This is a speech given by British Actress Helen Mirren at The Hollywood Reporter’s “Women in Entertainment” breakfast in 2010, where she was the recipient of the Sherry Lansing Leadership Award. Her audience was female producers, writers and directors, many of whom mentor younger women. She expresses frustration at women being limited by socially prescribed gender roles, saying “Aren’t you sick of being told what you can and can’t do?” Aside from mentorship, Mirren argues for the importance of economic independence in securing power for women. Quoting numbers that demonstrate the immense buying power of women, she is upset that Hollywood “continues to pander to the 18-25 year old male and his penis.”
The following clip comes from a Black Tree TV production. It drew from a 2007 BET special that explored a number of issues surrounding the intersections between rap and hip hop, African American culture, and the broader American society. This clip focuses on the “video girls” of hip hop culture, and the controversies surrounding the use of black females in hip hop videos. With voices from rappers, video models, academics and others, this conversation is a nuanced look at the complicated state of black in femininity as illustrated through hip hop culture.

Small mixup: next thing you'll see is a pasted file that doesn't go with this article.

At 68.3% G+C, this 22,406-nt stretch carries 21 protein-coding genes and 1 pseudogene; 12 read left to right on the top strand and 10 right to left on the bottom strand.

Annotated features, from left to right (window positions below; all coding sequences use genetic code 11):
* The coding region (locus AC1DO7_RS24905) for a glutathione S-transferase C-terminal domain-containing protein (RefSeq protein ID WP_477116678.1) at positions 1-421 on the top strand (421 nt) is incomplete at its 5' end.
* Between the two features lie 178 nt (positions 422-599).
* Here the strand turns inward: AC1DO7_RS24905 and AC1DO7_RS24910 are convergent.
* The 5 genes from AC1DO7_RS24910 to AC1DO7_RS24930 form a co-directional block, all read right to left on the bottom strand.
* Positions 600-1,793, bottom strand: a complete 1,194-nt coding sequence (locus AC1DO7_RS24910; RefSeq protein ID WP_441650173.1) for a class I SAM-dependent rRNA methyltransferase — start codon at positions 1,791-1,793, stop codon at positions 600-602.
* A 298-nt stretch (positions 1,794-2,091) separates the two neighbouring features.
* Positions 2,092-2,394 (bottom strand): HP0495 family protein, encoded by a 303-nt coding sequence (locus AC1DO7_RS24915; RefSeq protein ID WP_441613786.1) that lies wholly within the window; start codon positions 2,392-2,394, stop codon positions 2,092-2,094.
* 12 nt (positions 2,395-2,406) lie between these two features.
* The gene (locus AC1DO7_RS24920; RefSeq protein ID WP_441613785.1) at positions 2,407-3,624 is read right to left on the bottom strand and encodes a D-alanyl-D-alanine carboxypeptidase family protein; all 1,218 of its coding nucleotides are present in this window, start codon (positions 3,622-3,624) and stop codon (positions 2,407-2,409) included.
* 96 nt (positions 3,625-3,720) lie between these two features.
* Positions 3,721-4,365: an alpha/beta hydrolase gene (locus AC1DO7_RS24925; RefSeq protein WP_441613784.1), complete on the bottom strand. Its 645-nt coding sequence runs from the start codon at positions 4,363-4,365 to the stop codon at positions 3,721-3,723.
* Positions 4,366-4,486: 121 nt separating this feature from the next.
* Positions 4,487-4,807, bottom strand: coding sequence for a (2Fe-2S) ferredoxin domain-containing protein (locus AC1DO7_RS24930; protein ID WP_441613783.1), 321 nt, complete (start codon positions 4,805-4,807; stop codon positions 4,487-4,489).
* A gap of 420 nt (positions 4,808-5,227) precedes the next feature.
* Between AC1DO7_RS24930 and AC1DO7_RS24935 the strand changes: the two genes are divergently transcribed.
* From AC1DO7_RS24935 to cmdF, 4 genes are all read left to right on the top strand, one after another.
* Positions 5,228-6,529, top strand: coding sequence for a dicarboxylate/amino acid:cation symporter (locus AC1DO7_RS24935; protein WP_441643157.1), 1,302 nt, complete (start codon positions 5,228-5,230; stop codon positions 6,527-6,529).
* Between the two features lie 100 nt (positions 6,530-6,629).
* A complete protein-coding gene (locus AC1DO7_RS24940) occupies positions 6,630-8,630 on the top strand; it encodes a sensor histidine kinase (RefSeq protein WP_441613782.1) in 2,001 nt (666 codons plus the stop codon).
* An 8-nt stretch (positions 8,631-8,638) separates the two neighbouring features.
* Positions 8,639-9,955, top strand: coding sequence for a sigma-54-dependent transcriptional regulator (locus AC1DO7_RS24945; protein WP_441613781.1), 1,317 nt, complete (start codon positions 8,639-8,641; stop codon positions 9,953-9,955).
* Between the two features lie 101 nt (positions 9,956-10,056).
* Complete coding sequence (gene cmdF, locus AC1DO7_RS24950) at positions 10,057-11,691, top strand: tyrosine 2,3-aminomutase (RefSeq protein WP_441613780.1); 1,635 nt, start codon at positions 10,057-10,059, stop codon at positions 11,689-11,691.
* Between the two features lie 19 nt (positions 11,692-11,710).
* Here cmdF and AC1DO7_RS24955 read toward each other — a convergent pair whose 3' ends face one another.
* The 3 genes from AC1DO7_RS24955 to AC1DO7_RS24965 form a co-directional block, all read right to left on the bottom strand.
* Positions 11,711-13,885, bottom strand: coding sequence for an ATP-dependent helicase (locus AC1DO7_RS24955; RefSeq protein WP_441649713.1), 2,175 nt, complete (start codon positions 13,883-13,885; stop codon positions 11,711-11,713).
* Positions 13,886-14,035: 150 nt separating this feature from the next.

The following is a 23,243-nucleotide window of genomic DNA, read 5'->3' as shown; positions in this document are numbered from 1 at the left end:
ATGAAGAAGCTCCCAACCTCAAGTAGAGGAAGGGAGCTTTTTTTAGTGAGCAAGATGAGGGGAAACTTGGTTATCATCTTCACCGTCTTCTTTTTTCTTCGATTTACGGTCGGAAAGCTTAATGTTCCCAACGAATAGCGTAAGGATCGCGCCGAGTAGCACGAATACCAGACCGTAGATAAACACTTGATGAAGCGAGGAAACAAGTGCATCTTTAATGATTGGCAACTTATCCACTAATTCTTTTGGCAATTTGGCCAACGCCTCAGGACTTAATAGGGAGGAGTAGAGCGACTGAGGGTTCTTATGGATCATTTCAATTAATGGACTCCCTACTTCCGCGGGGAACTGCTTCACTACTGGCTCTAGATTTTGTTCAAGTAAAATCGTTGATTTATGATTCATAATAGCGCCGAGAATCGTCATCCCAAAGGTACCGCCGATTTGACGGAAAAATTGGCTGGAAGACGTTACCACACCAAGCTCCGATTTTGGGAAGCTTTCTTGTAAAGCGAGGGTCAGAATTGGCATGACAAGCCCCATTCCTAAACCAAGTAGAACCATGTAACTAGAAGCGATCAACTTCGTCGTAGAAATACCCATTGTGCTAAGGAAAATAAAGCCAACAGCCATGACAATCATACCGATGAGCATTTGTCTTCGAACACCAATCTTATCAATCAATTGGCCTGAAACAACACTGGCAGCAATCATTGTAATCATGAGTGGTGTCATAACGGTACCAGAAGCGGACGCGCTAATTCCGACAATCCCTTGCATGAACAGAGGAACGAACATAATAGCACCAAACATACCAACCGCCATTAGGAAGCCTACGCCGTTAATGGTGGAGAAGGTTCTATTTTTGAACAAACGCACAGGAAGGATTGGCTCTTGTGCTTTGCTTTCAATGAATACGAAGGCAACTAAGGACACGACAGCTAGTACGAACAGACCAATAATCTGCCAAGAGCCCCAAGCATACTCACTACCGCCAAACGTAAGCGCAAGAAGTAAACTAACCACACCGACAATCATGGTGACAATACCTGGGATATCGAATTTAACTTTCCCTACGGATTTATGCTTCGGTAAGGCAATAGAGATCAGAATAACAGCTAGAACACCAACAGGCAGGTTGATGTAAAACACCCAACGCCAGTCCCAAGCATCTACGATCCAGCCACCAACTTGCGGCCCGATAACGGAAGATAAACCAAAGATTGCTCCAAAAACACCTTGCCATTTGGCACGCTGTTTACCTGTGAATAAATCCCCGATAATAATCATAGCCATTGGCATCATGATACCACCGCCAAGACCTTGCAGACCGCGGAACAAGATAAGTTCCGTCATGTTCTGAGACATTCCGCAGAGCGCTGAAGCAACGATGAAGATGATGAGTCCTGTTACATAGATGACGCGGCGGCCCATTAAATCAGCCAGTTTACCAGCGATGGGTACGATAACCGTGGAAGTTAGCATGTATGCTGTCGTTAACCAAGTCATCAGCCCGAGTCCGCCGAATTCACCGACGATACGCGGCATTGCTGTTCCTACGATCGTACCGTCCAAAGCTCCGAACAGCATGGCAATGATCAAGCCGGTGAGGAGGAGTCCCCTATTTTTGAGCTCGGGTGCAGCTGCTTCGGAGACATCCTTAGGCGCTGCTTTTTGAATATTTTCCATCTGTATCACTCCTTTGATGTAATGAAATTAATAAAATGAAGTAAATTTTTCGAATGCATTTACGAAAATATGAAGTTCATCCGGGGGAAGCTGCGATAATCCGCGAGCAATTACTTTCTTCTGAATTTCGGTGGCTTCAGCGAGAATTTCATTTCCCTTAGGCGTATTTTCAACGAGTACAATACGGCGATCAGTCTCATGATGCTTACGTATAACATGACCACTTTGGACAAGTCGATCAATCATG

In this podcast from 2011, Adam Spunberg and Savanna New, hosts of the Hunger Games Fireside Chat podcast talk about the backlash experienced by the makers of theHunger Gamesmovie on account of their casting decisions. There was a significant resistance from some fans of the book upon which the film was based, who felt that the race of some cast members did not match their previously held conceptions.
Produced in 2010, this clip from the major film studio Pixar takes a public stance as a part of the “It Gets Better” Campaign in support of gay rights. It features a number of its LGBT employees, and asserts that LGBT individuals are an important part of the Pixar community whose lifestyles are supported by the company.
Set in New York City’s booming 1960s advertising scene, AMC's Mad Men (2007-present) and creator Matt Weiner have received critical acclaim for years. The show is lauded for its historical authenticity, visual style, costumes, acting, writing, and directing. In this clip, the show’s protagonist, Don Draper, pitches his agency’s campaign for Belle Jolie lipstick.